A month later the Shadow Brokers leaked everything that even a novice hacker would need to repurpose EternalBlue for criminal use – in this case, turn it into a ransomware attack.
WannaCry’s spread was hastened by the addition to the tool of contagious “worm” functionality. This meant it could spread itself throughout networks without needing someone unsuspecting to click on an email link or attachment. But the unknown perpetrators were also critiqued by experts for their “sloppy coding”. They made “amateur” mistakes such as leaving a “kill switch” to be found and not really thinking through how they would manage bitcoin payments.
“There is a lot of discussion in the security world about why what was a very good tool to start with was combined with bad ransomware,” says Bogdanescu. “If they had waited, and got it right, this could have been a lot worse. This was unfortunate for the hackers, fortunate for us.”
What might happen should more sophisticated criminals get their hands on the stolen tools that the Shadow Brokers are now threatening to release in a “wine of the month club” service? Nothing good. Microsoft president Brad Smith compared what has happened to “the US military having some of its Tomahawk missiles stolen”.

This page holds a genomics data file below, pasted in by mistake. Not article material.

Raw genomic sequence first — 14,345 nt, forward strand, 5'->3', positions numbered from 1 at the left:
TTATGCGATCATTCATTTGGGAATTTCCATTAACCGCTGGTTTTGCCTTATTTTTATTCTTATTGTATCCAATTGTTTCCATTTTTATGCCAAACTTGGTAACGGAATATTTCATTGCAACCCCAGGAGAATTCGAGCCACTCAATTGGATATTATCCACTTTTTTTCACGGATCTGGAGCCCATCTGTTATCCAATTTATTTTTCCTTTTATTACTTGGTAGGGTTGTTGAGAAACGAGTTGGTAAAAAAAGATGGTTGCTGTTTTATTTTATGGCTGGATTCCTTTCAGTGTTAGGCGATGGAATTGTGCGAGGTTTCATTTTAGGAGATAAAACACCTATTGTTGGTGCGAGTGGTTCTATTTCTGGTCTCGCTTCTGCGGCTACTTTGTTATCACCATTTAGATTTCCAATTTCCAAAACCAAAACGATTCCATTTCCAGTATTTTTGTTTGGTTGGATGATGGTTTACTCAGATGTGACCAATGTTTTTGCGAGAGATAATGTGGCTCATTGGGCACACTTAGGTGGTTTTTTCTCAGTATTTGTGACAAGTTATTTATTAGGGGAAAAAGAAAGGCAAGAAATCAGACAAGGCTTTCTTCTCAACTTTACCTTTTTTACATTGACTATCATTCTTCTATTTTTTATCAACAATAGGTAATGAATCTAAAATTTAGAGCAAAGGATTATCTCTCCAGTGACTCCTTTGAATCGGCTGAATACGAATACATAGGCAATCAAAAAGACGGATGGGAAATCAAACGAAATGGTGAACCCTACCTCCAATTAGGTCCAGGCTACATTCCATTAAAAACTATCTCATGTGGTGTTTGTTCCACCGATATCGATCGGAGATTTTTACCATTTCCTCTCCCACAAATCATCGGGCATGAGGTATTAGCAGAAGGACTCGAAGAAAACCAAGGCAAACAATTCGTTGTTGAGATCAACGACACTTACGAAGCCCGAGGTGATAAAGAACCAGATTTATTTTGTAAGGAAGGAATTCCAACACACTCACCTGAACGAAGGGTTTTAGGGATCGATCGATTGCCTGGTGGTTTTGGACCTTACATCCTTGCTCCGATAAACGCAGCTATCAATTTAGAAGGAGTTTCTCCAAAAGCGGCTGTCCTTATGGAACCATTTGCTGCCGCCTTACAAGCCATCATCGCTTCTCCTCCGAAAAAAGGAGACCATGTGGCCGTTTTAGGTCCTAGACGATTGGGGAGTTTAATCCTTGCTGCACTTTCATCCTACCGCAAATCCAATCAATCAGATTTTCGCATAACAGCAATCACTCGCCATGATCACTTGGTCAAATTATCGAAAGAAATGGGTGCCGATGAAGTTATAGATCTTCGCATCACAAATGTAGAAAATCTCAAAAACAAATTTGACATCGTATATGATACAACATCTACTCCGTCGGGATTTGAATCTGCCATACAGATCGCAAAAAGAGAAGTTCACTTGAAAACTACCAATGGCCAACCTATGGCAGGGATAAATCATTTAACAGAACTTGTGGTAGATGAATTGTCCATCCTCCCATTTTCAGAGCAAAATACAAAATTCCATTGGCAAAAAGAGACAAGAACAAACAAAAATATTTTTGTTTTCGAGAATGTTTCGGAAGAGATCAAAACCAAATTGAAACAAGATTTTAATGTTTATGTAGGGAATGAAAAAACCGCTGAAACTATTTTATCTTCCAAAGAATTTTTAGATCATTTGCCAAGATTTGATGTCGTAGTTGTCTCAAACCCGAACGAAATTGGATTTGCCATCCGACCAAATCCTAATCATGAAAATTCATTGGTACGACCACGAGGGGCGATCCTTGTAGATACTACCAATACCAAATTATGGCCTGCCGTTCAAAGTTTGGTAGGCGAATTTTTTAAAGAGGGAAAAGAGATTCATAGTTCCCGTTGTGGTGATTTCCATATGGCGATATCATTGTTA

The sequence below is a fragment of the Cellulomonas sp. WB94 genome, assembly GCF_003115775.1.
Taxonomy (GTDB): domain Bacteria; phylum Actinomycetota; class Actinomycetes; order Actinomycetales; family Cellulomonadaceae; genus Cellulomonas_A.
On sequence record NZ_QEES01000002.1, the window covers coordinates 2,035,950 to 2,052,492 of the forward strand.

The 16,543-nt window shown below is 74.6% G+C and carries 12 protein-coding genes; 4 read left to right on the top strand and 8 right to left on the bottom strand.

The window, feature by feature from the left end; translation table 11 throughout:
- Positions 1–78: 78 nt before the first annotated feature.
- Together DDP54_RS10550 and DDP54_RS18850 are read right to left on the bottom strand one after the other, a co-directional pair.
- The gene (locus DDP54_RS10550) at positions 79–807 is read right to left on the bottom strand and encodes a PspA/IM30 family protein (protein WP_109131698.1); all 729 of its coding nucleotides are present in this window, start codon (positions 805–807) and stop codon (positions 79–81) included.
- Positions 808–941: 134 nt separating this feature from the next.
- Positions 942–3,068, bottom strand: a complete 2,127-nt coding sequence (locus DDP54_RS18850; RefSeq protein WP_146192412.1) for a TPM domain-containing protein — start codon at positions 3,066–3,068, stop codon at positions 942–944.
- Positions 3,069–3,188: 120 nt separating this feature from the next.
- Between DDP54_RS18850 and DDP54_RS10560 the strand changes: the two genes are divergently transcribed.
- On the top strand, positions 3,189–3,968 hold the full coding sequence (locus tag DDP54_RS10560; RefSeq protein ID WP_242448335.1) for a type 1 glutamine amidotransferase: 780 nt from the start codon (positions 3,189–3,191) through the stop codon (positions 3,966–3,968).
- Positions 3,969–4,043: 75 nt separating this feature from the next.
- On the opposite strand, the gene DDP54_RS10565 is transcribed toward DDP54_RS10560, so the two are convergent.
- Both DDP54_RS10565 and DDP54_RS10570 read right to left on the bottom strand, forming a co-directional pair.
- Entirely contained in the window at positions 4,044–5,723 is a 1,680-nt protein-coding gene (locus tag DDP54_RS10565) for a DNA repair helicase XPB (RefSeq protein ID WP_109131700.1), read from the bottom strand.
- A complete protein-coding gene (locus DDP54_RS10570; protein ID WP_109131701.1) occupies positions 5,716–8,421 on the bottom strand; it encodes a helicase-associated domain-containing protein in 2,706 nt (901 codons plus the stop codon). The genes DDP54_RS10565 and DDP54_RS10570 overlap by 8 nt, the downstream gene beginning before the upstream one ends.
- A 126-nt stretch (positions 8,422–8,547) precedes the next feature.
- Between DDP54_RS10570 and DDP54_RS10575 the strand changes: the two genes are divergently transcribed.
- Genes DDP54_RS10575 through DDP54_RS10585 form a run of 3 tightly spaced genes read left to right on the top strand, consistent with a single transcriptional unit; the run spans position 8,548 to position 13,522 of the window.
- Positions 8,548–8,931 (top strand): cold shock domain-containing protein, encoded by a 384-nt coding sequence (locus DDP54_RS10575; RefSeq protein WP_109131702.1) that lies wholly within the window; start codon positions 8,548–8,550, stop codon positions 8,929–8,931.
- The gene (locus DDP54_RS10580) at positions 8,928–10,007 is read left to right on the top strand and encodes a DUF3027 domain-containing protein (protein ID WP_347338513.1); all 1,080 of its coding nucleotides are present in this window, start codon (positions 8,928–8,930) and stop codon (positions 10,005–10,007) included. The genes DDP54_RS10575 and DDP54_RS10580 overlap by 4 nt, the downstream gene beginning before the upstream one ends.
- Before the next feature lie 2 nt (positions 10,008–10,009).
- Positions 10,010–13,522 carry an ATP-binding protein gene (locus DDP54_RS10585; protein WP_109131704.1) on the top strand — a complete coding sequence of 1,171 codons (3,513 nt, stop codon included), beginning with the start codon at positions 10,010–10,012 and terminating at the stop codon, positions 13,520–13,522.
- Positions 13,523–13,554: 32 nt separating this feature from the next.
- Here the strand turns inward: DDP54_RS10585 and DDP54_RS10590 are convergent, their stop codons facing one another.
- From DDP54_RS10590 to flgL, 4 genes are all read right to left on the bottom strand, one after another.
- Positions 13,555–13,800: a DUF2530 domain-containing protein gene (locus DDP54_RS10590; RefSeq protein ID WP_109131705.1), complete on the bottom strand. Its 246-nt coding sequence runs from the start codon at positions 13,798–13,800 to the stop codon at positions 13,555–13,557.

There is one difference, says Dermot Williams, managing director of IT security firm Threatscape. “Once a missile is fired all you have left are bits of metal lying on the ground.” In this case the leaked “exploits” can be reverse-engineered by anyone who finds them and used time and again.
Williams mentions the very real possibility of an imminent “zero day” attack. This is one in which “the bad guys” know about a vulnerability before anyone else. “Those are the scary ones. Normally we have a head start.”
But if one thing has been proved by the WannaCry attack it is this: head starts don’t save everybody. “Some companies can take months or years to get around to patching all of their systems,” says Williams. As a result, not every business and organisation had acted on Microsoft’s earlier security updates.
And then there were those budget-constrained organisations, including the UK’s National Health Service, who were running legacy operating systems, notably Windows XP, that Microsoft no longer supported and had, therefore, been left out of the critical March patch.
The WannaCry hackers deliberately targeted these weakest links. In response, Microsoft made the unusual move last weekend of releasing a patch for Windows XP and other unsupported systems.